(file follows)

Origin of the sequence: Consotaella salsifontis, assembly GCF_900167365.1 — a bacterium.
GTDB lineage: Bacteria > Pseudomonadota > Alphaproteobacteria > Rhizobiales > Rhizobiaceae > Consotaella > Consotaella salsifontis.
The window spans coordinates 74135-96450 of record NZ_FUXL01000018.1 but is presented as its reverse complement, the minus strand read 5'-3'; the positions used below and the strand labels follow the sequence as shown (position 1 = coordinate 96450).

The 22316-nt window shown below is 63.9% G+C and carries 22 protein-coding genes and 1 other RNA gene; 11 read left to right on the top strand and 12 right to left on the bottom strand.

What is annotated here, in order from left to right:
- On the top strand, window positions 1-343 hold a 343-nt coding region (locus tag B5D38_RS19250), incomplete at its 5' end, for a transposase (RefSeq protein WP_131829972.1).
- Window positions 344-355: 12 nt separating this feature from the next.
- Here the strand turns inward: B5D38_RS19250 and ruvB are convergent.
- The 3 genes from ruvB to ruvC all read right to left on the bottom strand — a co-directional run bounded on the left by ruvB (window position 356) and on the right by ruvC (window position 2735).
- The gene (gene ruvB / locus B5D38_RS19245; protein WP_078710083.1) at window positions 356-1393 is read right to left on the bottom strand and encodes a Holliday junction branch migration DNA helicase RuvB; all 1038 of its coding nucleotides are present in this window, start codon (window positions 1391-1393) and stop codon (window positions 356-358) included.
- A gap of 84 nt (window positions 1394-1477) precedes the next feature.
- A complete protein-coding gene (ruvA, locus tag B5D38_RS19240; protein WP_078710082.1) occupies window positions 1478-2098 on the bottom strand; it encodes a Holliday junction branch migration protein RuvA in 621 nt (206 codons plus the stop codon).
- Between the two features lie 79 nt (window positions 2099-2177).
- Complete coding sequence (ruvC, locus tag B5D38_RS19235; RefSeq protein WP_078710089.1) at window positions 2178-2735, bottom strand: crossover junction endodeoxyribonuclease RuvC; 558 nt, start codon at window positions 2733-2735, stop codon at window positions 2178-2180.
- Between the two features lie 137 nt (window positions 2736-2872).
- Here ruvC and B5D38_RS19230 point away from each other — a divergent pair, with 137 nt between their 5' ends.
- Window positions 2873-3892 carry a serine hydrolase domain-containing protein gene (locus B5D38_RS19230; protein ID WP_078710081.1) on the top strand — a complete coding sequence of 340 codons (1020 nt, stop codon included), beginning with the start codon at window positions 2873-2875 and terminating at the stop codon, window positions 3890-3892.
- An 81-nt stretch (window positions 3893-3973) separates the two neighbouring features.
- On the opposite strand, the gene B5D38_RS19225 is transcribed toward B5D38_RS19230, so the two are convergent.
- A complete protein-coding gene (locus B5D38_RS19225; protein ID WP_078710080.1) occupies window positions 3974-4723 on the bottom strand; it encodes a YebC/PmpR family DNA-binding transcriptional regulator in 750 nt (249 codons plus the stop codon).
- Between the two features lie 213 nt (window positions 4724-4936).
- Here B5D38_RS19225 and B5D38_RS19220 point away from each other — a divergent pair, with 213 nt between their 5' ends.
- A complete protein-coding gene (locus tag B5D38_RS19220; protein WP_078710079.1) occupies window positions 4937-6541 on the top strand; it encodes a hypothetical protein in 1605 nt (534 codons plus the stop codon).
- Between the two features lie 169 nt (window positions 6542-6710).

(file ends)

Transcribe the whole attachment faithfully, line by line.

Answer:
Origin of the sequence: Consotaella salsifontis, assembly GCF_900167365.1 — a bacterium.
GTDB lineage: Bacteria > Pseudomonadota > Alphaproteobacteria > Rhizobiales > Rhizobiaceae > Consotaella > Consotaella salsifontis.
The window spans coordinates 74135-96450 of record NZ_FUXL01000018.1 but is presented as its reverse complement, the minus strand read 5'-3'; the positions used below and the strand labels follow the sequence as shown (position 1 = coordinate 96450).

The 22316-nt window shown below is 63.9% G+C and carries 22 protein-coding genes and 1 other RNA gene; 11 read left to right on the top strand and 12 right to left on the bottom strand.

What is annotated here, in order from left to right:
- On the top strand, window positions 1-343 hold a 343-nt coding region (locus tag B5D38_RS19250), incomplete at its 5' end, for a transposase (RefSeq protein WP_131829972.1).
- Window positions 344-355: 12 nt separating this feature from the next.
- Here the strand turns inward: B5D38_RS19250 and ruvB are convergent.
- The 3 genes from ruvB to ruvC all read right to left on the bottom strand — a co-directional run bounded on the left by ruvB (window position 356) and on the right by ruvC (window position 2735).
- The gene (gene ruvB / locus B5D38_RS19245; protein WP_078710083.1) at window positions 356-1393 is read right to left on the bottom strand and encodes a Holliday junction branch migration DNA helicase RuvB; all 1038 of its coding nucleotides are present in this window, start codon (window positions 1391-1393) and stop codon (window positions 356-358) included.
- A gap of 84 nt (window positions 1394-1477) precedes the next feature.
- A complete protein-coding gene (ruvA, locus tag B5D38_RS19240; protein WP_078710082.1) occupies window positions 1478-2098 on the bottom strand; it encodes a Holliday junction branch migration protein RuvA in 621 nt (206 codons plus the stop codon).
- Between the two features lie 79 nt (window positions 2099-2177).
- Complete coding sequence (ruvC, locus tag B5D38_RS19235; RefSeq protein WP_078710089.1) at window positions 2178-2735, bottom strand: crossover junction endodeoxyribonuclease RuvC; 558 nt, start codon at window positions 2733-2735, stop codon at window positions 2178-2180.
- Between the two features lie 137 nt (window positions 2736-2872).
- Here ruvC and B5D38_RS19230 point away from each other — a divergent pair, with 137 nt between their 5' ends.
- Window positions 2873-3892 carry a serine hydrolase domain-containing protein gene (locus B5D38_RS19230; protein ID WP_078710081.1) on the top strand — a complete coding sequence of 340 codons (1020 nt, stop codon included), beginning with the start codon at window positions 2873-2875 and terminating at the stop codon, window positions 3890-3892.
- An 81-nt stretch (window positions 3893-3973) separates the two neighbouring features.
- On the opposite strand, the gene B5D38_RS19225 is transcribed toward B5D38_RS19230, so the two are convergent.
- A complete protein-coding gene (locus B5D38_RS19225; protein ID WP_078710080.1) occupies window positions 3974-4723 on the bottom strand; it encodes a YebC/PmpR family DNA-binding transcriptional regulator in 750 nt (249 codons plus the stop codon).
- Between the two features lie 213 nt (window positions 4724-4936).
- Here B5D38_RS19225 and B5D38_RS19220 point away from each other — a divergent pair, with 213 nt between their 5' ends.
- A complete protein-coding gene (locus tag B5D38_RS19220; protein WP_078710079.1) occupies window positions 4937-6541 on the top strand; it encodes a hypothetical protein in 1605 nt (534 codons plus the stop codon).
- Between the two features lie 169 nt (window positions 6542-6710).